The Federal government restructured its regulation of the interstate natural gas transmission pipeline industry during the 1980’s and early 1990’s. Customers of interstate pipelines stopped purchasing gas supplies directly from the pipelines and made supply arrangements directly with gas producers or third party gas marketers. In the early 1990’s, many interstate pipelines became “open access”. Large interstate pipeline customers (large industrials, electric and gas utilities) began purchasing gas from third parties and contracting with the interstate pipelines solely for the transportation of their gas on the interstate pipeline system.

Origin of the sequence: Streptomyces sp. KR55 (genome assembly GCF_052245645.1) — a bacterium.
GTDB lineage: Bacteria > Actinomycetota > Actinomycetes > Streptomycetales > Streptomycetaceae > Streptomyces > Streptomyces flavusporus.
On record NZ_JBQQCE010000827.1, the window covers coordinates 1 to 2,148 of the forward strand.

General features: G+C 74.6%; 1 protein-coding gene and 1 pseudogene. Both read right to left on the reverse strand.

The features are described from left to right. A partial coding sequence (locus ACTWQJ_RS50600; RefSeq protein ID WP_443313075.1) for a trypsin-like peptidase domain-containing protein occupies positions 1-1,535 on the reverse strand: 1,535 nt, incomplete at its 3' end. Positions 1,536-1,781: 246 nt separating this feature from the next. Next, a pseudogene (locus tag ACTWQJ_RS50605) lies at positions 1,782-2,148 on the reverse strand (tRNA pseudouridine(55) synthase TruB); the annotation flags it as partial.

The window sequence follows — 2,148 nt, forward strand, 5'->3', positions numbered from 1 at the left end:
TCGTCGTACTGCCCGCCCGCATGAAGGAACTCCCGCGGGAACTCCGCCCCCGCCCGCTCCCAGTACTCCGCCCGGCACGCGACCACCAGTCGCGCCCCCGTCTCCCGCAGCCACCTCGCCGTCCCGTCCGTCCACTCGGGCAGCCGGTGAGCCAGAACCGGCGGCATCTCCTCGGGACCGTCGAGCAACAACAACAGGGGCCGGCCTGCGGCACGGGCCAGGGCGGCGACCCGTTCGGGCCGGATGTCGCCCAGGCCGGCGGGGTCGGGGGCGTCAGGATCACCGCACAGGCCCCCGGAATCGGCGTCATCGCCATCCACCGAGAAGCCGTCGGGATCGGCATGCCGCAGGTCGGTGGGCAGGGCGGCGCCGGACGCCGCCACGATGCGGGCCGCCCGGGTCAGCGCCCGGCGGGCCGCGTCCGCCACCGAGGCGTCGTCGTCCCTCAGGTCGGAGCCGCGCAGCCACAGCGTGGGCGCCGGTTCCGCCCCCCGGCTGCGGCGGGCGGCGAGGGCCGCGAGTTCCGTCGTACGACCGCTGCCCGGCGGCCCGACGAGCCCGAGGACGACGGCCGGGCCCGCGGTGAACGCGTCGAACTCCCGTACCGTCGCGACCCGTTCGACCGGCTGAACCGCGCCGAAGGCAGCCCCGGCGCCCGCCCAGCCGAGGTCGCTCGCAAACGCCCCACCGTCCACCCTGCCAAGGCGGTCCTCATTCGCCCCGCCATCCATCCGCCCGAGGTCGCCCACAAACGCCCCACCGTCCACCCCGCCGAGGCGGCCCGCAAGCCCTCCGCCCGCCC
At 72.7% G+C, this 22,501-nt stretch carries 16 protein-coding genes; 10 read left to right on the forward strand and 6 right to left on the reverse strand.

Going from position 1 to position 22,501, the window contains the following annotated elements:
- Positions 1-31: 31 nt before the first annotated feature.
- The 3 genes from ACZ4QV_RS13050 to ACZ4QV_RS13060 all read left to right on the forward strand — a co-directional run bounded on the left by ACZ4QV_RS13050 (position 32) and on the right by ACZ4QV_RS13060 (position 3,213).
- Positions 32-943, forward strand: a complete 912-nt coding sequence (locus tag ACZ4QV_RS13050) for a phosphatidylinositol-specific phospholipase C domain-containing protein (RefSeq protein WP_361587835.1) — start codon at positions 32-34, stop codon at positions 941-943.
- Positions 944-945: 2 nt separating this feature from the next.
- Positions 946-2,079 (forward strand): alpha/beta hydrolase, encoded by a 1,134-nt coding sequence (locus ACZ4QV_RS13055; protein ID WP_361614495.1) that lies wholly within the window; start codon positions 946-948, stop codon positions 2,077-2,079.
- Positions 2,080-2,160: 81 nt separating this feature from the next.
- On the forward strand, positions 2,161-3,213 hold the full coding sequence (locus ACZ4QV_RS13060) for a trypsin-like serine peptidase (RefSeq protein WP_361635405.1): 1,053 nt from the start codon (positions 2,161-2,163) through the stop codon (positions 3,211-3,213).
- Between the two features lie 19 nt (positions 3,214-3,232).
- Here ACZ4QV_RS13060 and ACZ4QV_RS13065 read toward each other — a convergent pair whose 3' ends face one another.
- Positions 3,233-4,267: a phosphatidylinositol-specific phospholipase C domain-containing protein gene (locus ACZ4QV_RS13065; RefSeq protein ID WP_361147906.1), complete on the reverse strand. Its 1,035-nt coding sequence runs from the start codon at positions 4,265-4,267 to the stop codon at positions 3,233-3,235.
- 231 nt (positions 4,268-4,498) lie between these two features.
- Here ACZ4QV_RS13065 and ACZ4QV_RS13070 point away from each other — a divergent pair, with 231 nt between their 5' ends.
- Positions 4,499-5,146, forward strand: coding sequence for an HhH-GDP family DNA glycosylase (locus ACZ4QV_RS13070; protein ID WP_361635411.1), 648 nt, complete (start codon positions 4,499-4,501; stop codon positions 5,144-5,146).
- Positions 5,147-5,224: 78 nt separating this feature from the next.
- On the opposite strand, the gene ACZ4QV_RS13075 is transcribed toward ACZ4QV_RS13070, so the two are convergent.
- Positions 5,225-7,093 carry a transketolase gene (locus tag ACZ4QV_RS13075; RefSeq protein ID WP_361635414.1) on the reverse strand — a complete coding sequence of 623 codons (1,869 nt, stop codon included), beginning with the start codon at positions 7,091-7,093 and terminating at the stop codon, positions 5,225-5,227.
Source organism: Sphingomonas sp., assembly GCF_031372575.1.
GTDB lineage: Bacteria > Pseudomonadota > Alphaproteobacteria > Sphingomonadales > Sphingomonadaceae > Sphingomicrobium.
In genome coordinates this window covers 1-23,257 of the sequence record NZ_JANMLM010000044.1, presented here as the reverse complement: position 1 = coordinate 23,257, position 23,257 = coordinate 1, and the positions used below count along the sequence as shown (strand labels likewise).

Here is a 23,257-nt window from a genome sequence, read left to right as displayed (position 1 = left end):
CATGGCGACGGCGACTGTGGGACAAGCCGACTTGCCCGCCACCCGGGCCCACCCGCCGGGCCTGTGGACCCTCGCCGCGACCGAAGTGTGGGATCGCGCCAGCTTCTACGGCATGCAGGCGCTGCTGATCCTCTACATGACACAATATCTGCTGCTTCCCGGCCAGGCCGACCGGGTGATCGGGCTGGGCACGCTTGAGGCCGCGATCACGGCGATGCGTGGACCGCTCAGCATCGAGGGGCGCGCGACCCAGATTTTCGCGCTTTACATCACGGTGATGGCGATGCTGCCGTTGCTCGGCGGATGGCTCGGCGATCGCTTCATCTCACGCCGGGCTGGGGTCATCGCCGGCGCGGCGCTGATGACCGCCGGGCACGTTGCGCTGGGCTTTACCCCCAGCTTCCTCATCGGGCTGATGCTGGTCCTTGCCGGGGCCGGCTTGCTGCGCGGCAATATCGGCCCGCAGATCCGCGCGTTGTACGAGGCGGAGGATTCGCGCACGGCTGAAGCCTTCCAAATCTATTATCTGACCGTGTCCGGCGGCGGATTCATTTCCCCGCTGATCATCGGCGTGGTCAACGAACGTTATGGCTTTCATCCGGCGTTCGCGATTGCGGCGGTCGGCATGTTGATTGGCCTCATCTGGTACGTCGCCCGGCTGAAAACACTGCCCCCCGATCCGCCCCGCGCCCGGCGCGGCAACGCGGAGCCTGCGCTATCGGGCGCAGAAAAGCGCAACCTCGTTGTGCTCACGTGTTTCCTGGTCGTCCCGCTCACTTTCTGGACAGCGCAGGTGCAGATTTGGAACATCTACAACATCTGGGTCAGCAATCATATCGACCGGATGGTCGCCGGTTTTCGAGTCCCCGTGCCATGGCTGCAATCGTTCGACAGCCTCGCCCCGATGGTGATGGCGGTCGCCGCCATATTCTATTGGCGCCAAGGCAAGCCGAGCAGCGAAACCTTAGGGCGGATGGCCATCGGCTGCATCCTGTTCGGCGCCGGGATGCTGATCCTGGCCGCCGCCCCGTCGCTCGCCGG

During the early 1990’s many gas distribution utilities also began “unbundling” their retail gas sales service tariffs. With an unbundled tariff, the gas commodity costs are separated, or unbundled, from the utility’s local gas delivery costs. Most gas utilities initially offered large volume industrial customers the opportunity to purchase gas from third party marketers and make their own arrangements for the delivery of the gas on the interstate pipeline system to the utility. Following the model established by the interstate pipelines, the local utilities transported the customer-owned gas over the utility’s local distribution system to the customer’s facility.